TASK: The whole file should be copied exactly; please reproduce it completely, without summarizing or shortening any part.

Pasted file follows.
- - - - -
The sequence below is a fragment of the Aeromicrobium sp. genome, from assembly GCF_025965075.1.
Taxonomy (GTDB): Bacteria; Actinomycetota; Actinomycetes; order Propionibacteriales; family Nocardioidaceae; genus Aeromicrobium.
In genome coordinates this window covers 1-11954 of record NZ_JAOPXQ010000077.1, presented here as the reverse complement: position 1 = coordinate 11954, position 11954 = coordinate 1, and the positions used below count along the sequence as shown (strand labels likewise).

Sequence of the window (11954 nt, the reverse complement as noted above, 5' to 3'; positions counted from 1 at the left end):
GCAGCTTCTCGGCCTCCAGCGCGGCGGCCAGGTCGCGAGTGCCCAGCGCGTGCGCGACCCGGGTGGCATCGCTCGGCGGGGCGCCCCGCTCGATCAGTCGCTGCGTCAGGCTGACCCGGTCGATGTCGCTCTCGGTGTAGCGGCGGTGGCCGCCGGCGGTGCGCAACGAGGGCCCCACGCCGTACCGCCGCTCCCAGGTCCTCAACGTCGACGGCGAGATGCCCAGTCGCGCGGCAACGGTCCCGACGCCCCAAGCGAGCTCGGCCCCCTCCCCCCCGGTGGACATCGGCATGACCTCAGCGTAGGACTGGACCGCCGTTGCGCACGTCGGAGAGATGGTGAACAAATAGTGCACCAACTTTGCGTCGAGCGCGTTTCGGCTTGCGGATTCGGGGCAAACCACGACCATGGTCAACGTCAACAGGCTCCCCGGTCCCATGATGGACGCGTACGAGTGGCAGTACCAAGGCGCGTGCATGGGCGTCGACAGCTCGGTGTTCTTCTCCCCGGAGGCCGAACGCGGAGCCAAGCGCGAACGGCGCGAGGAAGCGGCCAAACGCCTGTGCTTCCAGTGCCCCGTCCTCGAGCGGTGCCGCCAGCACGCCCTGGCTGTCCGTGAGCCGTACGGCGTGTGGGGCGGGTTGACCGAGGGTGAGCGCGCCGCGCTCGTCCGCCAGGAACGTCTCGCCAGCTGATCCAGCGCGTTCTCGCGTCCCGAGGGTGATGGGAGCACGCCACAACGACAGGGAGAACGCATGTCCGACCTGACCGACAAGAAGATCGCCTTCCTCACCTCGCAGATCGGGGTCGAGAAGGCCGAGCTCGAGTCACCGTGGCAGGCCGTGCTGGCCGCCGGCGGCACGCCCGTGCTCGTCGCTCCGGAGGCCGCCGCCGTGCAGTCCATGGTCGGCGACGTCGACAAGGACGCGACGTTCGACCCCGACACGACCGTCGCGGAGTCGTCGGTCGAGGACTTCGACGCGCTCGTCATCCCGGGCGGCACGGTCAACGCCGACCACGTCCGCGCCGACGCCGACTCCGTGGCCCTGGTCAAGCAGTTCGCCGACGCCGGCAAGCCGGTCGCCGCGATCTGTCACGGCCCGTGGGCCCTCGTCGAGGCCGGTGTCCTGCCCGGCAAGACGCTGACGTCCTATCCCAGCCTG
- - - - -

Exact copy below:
The sequence below is a fragment of the Aeromicrobium sp. genome, from assembly GCF_025965075.1.
Taxonomy (GTDB): Bacteria; Actinomycetota; Actinomycetes; order Propionibacteriales; family Nocardioidaceae; genus Aeromicrobium.
In genome coordinates this window covers 1-11954 of record NZ_JAOPXQ010000077.1, presented here as the reverse complement: position 1 = coordinate 11954, position 11954 = coordinate 1, and the positions used below count along the sequence as shown (strand labels likewise).

Sequence of the window (11954 nt, the reverse complement as noted above, 5' to 3'; positions counted from 1 at the left end):
GCAGCTTCTCGGCCTCCAGCGCGGCGGCCAGGTCGCGAGTGCCCAGCGCGTGCGCGACCCGGGTGGCATCGCTCGGCGGGGCGCCCCGCTCGATCAGTCGCTGCGTCAGGCTGACCCGGTCGATGTCGCTCTCGGTGTAGCGGCGGTGGCCGCCGGCGGTGCGCAACGAGGGCCCCACGCCGTACCGCCGCTCCCAGGTCCTCAACGTCGACGGCGAGATGCCCAGTCGCGCGGCAACGGTCCCGACGCCCCAAGCGAGCTCGGCCCCCTCCCCCCCGGTGGACATCGGCATGACCTCAGCGTAGGACTGGACCGCCGTTGCGCACGTCGGAGAGATGGTGAACAAATAGTGCACCAACTTTGCGTCGAGCGCGTTTCGGCTTGCGGATTCGGGGCAAACCACGACCATGGTCAACGTCAACAGGCTCCCCGGTCCCATGATGGACGCGTACGAGTGGCAGTACCAAGGCGCGTGCATGGGCGTCGACAGCTCGGTGTTCTTCTCCCCGGAGGCCGAACGCGGAGCCAAGCGCGAACGGCGCGAGGAAGCGGCCAAACGCCTGTGCTTCCAGTGCCCCGTCCTCGAGCGGTGCCGCCAGCACGCCCTGGCTGTCCGTGAGCCGTACGGCGTGTGGGGCGGGTTGACCGAGGGTGAGCGCGCCGCGCTCGTCCGCCAGGAACGTCTCGCCAGCTGATCCAGCGCGTTCTCGCGTCCCGAGGGTGATGGGAGCACGCCACAACGACAGGGAGAACGCATGTCCGACCTGACCGACAAGAAGATCGCCTTCCTCACCTCGCAGATCGGGGTCGAGAAGGCCGAGCTCGAGTCACCGTGGCAGGCCGTGCTGGCCGCCGGCGGCACGCCCGTGCTCGTCGCTCCGGAGGCCGCCGCCGTGCAGTCCATGGTCGGCGACGTCGACAAGGACGCGACGTTCGACCCCGACACGACCGTCGCGGAGTCGTCGGTCGAGGACTTCGACGCGCTCGTCATCCCGGGCGGCACGGTCAACGCCGACCACGTCCGCGCCGACGCCGACTCCGTGGCCCTGGTCAAGCAGTTCGCCGACGCCGGCAAGCCGGTCGCCGCGATCTGTCACGGCCCGTGGGCCCTCGTCGAGGCCGGTGTCCTGCCCGGCAAGACGCTGACGTCCTATCCCAGCCTG